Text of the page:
Besides allergen avoidance, AIT represents an allergen-specific form of treatment for IgE-associated allergies. AIT is highly effective for respiratory allergies but its role for the treatment of atopic dermatitis is still debated [69–71]. However, the efficacy of AIT has been demonstrated in animals for atopic dermatitis [72–74] and there are studies which demonstrate that AIT is effective for the treatment of atopic dermatitis in humans [75,76]. AIT is therefore considered as a relevant treatment option for atopic dermatitis in a recent position paper [4].

Novel forms of allergen-specific immunotherapy treatment for atopic dermatitis

Recently, a new form of AIT based on carrier-bound allergen-specific B-cell epitopes has entered clinical evaluation [14]. This new form of allergy vaccine is based on fusion proteins consisting of hypoallergenic peptides derived from the IgE binding sites of allergens which are fused to a nonallergen-derived carrier protein, the preS protein from hepatitis B [77]. A vaccine for grass pollen allergy consisting of four recombinant fusion proteins named BM32 representing the four major grass pollen allergens has been constructed and was shown to induce allergen-specific IgG blocking antibodies and at the same time has a reduced ability to stimulate allergen-specific T cells [78]. The latter characteristic may be useful for atopic dermatitis treatment because it was found that the application of the recombinant fusion proteins by atopy patch testing did not induce eczematous skin inflammation, whereas natural grass pollen allergens induced APT reactions [79]. In first AIT trials, BM32 was very well tolerated by patients with grass pollen allergy and induced allergen-specific IgG antibodies, which prevented allergen-induced basophil and mast cell activation and also caused a reduction of allergen-specific T cells proliferation by inhibiting IgE-facilitated allergen presentation [80▪▪]. It is thus quite possible that BM32 will become useful for the treatment of grass pollen-induced atopic dermatitis in the future [15].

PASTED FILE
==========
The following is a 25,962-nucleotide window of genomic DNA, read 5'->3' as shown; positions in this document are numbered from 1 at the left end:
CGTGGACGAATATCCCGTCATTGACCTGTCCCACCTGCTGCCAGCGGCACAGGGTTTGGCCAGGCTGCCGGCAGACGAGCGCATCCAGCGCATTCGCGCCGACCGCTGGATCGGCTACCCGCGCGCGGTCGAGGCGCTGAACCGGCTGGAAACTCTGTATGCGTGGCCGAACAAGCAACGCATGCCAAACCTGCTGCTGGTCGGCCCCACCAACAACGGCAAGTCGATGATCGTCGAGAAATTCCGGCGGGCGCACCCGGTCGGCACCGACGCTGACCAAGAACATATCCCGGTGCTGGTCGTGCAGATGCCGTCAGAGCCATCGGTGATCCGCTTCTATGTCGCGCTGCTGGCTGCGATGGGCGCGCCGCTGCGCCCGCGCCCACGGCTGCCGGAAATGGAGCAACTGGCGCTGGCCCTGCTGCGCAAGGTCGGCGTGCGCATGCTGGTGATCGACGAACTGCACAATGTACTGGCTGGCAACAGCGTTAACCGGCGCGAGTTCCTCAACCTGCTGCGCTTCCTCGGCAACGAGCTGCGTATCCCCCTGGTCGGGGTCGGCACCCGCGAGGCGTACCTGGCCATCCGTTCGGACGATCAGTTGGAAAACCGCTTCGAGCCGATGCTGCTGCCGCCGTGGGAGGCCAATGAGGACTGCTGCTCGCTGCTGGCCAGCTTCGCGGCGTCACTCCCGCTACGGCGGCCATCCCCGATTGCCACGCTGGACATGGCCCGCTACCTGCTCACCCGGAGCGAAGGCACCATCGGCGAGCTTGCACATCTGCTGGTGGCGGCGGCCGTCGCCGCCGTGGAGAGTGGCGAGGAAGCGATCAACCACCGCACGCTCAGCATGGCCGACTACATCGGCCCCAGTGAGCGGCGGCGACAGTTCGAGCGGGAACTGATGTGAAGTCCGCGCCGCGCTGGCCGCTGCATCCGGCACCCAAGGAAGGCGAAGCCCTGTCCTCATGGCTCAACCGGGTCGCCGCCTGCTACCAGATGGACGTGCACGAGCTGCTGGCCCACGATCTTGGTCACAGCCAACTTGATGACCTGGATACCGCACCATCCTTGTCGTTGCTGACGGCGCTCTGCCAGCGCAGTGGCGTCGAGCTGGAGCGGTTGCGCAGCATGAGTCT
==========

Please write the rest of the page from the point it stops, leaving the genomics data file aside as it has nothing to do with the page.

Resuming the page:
Allergen-specific antibodies for treatment of atopic dermatitis?